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What’s the difference between an audience and a community? Too many publishers see them as interchangeable, or worse, in competition with each other. In this post, former LA Times Audience Engagement Editor Adriana Lacy digs into the distinctions that separate the the two, and why they both matter.
While audiences are passive consumers, communities are actively engaged with content creation. Audiences are essential in generating demand, ad impressions and subscriptions, but community members actively participate in content creation and discourse. “They have a sense of belonging and ownership, feeling that they are not just spectators but part of the show,” writes Lacy.
Understanding the difference between audience and community is key to maximising revenue. Where audiences can deliver reach and immediate financial returns, communities offer sustainability, loyalty, and deeper engagement. Lacy says the trick is to balance the two, maximising reach and building long-term engagement.
Reach is testing an AI-powered website that brings together stories from all of its national and regional newsbrands in one place for the first time. I’m honestly trying not to be cynical about this, but if ever there was an organisation in UK media that will see AI as an opportunity to cut costs, you know it will be Reach. I honestly hope I’m wrong, but this just doesn’t feel like it’s going to be good for local news coverage.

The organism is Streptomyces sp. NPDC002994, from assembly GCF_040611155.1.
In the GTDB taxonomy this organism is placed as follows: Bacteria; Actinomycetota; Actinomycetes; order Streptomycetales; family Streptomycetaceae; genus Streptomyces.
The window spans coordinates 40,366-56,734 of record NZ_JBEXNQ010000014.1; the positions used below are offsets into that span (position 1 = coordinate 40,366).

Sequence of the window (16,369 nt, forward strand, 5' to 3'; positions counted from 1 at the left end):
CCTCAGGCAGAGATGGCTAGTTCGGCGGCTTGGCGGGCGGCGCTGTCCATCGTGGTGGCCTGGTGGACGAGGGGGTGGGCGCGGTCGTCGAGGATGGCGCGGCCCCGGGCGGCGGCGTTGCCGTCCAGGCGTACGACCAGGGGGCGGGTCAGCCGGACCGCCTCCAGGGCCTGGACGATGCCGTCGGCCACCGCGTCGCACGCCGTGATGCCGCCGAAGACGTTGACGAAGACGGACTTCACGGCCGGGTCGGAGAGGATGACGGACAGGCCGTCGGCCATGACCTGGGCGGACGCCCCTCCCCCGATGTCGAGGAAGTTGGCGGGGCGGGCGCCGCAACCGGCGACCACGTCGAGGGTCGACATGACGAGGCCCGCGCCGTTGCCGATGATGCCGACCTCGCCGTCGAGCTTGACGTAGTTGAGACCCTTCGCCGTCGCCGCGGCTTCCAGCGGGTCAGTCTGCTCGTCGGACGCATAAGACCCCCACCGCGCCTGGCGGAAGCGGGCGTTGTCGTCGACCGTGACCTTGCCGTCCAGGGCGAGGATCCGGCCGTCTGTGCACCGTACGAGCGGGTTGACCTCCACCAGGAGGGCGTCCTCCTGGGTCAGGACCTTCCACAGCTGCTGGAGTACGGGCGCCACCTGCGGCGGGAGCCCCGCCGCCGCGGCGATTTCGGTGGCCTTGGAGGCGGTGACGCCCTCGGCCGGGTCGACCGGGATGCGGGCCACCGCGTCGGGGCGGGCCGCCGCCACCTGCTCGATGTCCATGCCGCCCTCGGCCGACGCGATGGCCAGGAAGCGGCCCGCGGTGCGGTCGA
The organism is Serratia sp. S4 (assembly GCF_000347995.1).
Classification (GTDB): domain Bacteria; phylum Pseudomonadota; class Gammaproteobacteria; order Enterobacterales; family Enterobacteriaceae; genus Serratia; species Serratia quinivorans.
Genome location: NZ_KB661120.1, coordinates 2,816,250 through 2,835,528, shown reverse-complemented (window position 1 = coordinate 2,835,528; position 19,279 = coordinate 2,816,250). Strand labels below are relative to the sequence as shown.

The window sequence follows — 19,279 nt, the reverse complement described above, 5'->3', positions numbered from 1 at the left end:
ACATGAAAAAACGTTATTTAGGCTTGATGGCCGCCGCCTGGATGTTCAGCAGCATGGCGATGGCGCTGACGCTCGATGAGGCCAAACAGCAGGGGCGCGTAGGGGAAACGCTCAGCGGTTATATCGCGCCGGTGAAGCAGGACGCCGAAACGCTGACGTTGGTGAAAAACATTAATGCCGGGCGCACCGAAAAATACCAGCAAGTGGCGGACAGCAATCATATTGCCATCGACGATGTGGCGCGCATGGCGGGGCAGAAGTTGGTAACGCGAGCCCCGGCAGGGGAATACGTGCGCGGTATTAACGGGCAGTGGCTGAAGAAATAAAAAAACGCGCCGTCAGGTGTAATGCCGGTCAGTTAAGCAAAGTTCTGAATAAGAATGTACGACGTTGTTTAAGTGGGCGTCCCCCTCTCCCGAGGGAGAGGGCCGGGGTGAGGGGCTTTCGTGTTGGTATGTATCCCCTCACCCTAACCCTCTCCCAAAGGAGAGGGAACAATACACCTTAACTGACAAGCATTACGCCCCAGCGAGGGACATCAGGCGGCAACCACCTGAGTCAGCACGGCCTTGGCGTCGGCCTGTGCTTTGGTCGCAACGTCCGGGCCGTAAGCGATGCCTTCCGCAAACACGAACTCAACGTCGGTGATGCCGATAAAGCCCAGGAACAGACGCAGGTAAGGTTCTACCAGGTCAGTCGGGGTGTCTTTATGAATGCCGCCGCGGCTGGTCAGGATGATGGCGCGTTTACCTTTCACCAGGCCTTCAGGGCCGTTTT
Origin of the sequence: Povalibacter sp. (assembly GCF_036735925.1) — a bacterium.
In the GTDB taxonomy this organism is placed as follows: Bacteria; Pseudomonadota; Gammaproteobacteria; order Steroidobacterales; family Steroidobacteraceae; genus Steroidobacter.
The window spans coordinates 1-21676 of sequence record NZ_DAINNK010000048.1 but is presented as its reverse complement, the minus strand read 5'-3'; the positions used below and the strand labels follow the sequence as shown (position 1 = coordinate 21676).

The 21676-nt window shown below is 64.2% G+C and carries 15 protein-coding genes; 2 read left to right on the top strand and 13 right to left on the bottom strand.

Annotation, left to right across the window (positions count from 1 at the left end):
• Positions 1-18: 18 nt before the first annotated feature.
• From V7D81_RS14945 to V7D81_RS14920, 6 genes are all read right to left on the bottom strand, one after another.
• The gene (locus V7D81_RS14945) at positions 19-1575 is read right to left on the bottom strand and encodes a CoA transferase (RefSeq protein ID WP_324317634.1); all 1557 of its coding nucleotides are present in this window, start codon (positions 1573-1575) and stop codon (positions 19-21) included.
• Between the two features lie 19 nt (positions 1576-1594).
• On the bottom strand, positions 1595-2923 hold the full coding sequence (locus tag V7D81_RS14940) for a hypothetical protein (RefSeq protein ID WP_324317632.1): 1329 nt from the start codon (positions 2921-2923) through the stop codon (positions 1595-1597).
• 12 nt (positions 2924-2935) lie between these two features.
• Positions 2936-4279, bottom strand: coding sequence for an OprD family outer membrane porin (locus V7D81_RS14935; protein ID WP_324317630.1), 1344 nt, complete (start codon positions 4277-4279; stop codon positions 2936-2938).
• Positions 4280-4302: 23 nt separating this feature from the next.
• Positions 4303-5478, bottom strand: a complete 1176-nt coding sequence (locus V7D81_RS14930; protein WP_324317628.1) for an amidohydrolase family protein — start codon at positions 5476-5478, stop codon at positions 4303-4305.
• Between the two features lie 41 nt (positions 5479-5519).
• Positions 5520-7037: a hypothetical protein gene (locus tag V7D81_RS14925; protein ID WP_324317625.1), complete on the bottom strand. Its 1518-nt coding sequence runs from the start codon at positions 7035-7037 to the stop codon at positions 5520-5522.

In this week’s episode of the Journalism.co.uk podcast, Jacob Granger is speaking with Tortoise Media’s head of PR Andrew Butler about the slow news brand’s journalism internship alternative. The intensive week-long training experience sees students participate in discussions, presentations and assignments led by Tortoise journalists. They will also have the opportunity to pitch and write stories for Tortoise.
A new Pew study shows that around a quarter of active Twitter users don’t expect to be using the app at all in 12 months time. Whether that means that people expect a Twitter alternative to pop up, or they just don’t see themselves staying active on the platform, it doesn’t bode well for Twitter’s potential to reignite advertiser interest and activity.
More from Media Voices
Chris argues that publishers should be looking for ways to demonstrate the provenance of their journalism, from inception through creation to publishing. He explores issues with the idea, but suggests it’s potentially a way publishers can turn the advent of AI into a way to demonstrate the value of their journalism amid all the pink slime.
Deciding where to start, both with identifying use cases for AI in publishing and actual implementation, can feel overwhelming. From securing data sources to getting colleagues on board, here is some advice from those who have already taken the leap, in this extract from our Practical AI for Local Media report.